What are some of the more common muscle tightnesses and imbalances that mountain bikers form?

Certainly a lot of neck issues, lower back tightness, the quads get pretty coiled up and the same with hamstrings, which all link to knee health. The wrists and forearms are a big one too.

It’s also a closed position in mountain biking. Our shoulders collapse forward, our chest closes, we’re hunched forward, we’re rounding in the spine, and always in the flexed position, but with extension in the neck. We spend so much time on our bikes, we’re trained into that position, and that’s the major problem I see.

Ryan’s top three recommended post-ride yoga poses for mountain bikers

Happy baby, beginner friendly

It’s not the most photogenic pose, but boy does it feel good.

The happy baby pose [is] a beginner pose, and something that everyone can do. It’s not just a static pose, but you can explore, and wriggle, and move around, and massage. You can straighten one leg more and then the other, which gets into the hamstrings. You can move your ankles a little bit and get some articulation there. If you’re grabbing your feet, you can stretch your calves. As you’re pulling the knees down and wide, you’re getting some external rotation in the hips, which is a nice break from the linear motion of mountain biking.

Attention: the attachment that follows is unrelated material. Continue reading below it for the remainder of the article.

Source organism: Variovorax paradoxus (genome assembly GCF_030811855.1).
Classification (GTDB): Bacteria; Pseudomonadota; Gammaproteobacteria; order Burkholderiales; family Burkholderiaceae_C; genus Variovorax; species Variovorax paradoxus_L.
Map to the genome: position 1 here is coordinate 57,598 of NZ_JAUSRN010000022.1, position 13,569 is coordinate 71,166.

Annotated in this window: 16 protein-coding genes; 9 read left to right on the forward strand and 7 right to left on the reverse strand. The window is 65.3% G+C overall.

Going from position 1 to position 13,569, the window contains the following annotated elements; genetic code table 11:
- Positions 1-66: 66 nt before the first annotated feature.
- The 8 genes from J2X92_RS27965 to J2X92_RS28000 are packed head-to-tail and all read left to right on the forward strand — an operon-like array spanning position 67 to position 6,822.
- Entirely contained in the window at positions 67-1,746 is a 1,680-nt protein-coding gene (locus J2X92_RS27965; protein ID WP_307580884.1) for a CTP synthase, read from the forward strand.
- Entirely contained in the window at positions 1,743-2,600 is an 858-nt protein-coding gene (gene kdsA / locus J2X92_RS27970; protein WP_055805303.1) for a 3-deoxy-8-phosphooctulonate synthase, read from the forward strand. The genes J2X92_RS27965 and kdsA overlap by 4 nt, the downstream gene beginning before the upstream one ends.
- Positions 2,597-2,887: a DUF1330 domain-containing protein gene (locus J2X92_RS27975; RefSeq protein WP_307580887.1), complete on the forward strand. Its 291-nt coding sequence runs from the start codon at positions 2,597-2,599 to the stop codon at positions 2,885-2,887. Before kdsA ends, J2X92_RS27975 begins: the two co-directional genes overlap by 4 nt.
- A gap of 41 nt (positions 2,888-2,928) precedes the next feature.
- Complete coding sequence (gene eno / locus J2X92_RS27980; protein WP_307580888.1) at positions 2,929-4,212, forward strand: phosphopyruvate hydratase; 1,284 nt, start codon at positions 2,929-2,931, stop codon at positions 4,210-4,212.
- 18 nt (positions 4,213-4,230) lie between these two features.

Try extending one leg farther than the other and then trade off.

Often, a yoga pose for me after a ride is I get down on the ground and wriggle around, and go to the positions intuitively, and I always end up doing happy baby and it feels so good. Part of it is based on that intuitive sense, and a big part of happy baby is practicing loosening the neck, and wherever I grab, I roll the shoulders back and down and set them in their sockets, and practice staying wide.

Thoracic spine stretch, intermediate level

This one doesn’t really have a name. [It’s focused] on the thoracic spine, but gets a rotation on the entire spine. This specific stretch feels amazing too and has the challenge of changing your state and you really have to focus on exhales, and let go, and relax.

When you do that and stay in this pose for a minute or two, the mobility reset is unbelievable. This is a go-to pose and if I do one stretch before or after a ride, this is the one. Breathing into this one is huge for me, since I’ve had a lot of back issues.

You can also add a more advanced quad stretch variation. Rather than keeping the underside leg extended, for an added challenge, bring the foot up and grab it with your hand. In both poses, keep the shoulders and back glued to the ground. The overside hip should extend to the side for a stretch in the hips and thoracic spine.

Modified lizard pose, advanced

This one gets into a quad stretch as well and is kind of like a pigeon variation, and gets into the hip adductors, the glutes, the quads, but the biggest things is that it gets into the front body and opening the shoulders and the neck.

To get into this position, start with one leg forward and one back, like a lunge. Whichever leg is forward, put the opposite arm in front. If you’re unable to reach your back foot with your hand, close the distance between the legs a little, or just keep the foot down, bring your hand into your lower back in a bind, and focus on the chest stretch.

A view from the opposite side.

Open the chest wide and peel the shoulders back. Lift the inside of your foot off the ground for a deeper stretch in that hip. Stay in the stretch(es) as long as they feel good.

To connect with Ryan Leech and see more yoga poses, yoga classes, and online skills clinics, visit the Ryan Leech Connection.